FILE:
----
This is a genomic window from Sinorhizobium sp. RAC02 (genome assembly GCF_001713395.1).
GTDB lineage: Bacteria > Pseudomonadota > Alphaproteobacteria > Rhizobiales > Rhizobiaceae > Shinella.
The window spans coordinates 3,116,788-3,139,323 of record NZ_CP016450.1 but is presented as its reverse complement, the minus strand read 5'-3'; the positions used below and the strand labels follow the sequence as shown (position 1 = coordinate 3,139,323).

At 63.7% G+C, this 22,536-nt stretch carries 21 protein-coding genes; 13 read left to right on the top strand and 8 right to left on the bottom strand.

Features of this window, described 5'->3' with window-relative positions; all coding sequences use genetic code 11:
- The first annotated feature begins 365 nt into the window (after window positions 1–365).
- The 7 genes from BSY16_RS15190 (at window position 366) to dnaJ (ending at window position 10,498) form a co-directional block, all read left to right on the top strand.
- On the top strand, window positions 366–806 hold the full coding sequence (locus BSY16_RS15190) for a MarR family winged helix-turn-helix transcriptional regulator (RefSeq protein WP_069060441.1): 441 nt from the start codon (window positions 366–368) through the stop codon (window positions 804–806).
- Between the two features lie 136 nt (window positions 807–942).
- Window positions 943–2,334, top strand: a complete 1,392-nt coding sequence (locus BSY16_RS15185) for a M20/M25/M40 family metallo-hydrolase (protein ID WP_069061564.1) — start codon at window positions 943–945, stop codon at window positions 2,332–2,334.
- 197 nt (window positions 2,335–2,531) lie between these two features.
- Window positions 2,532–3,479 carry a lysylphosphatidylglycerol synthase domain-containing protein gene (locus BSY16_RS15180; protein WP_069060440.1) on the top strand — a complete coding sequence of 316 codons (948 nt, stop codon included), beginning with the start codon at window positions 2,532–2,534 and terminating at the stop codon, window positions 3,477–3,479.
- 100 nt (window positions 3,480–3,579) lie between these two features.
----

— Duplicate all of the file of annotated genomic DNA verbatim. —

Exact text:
This is a genomic window from Sinorhizobium sp. RAC02 (genome assembly GCF_001713395.1).
GTDB lineage: Bacteria > Pseudomonadota > Alphaproteobacteria > Rhizobiales > Rhizobiaceae > Shinella.
The window spans coordinates 3,116,788-3,139,323 of record NZ_CP016450.1 but is presented as its reverse complement, the minus strand read 5'-3'; the positions used below and the strand labels follow the sequence as shown (position 1 = coordinate 3,139,323).

At 63.7% G+C, this 22,536-nt stretch carries 21 protein-coding genes; 13 read left to right on the top strand and 8 right to left on the bottom strand.

Features of this window, described 5'->3' with window-relative positions; all coding sequences use genetic code 11:
- The first annotated feature begins 365 nt into the window (after window positions 1–365).
- The 7 genes from BSY16_RS15190 (at window position 366) to dnaJ (ending at window position 10,498) form a co-directional block, all read left to right on the top strand.
- On the top strand, window positions 366–806 hold the full coding sequence (locus BSY16_RS15190) for a MarR family winged helix-turn-helix transcriptional regulator (RefSeq protein WP_069060441.1): 441 nt from the start codon (window positions 366–368) through the stop codon (window positions 804–806).
- Between the two features lie 136 nt (window positions 807–942).
- Window positions 943–2,334, top strand: a complete 1,392-nt coding sequence (locus BSY16_RS15185) for a M20/M25/M40 family metallo-hydrolase (protein ID WP_069061564.1) — start codon at window positions 943–945, stop codon at window positions 2,332–2,334.
- 197 nt (window positions 2,335–2,531) lie between these two features.
- Window positions 2,532–3,479 carry a lysylphosphatidylglycerol synthase domain-containing protein gene (locus BSY16_RS15180; protein WP_069060440.1) on the top strand — a complete coding sequence of 316 codons (948 nt, stop codon included), beginning with the start codon at window positions 2,532–2,534 and terminating at the stop codon, window positions 3,477–3,479.
- 100 nt (window positions 3,480–3,579) lie between these two features.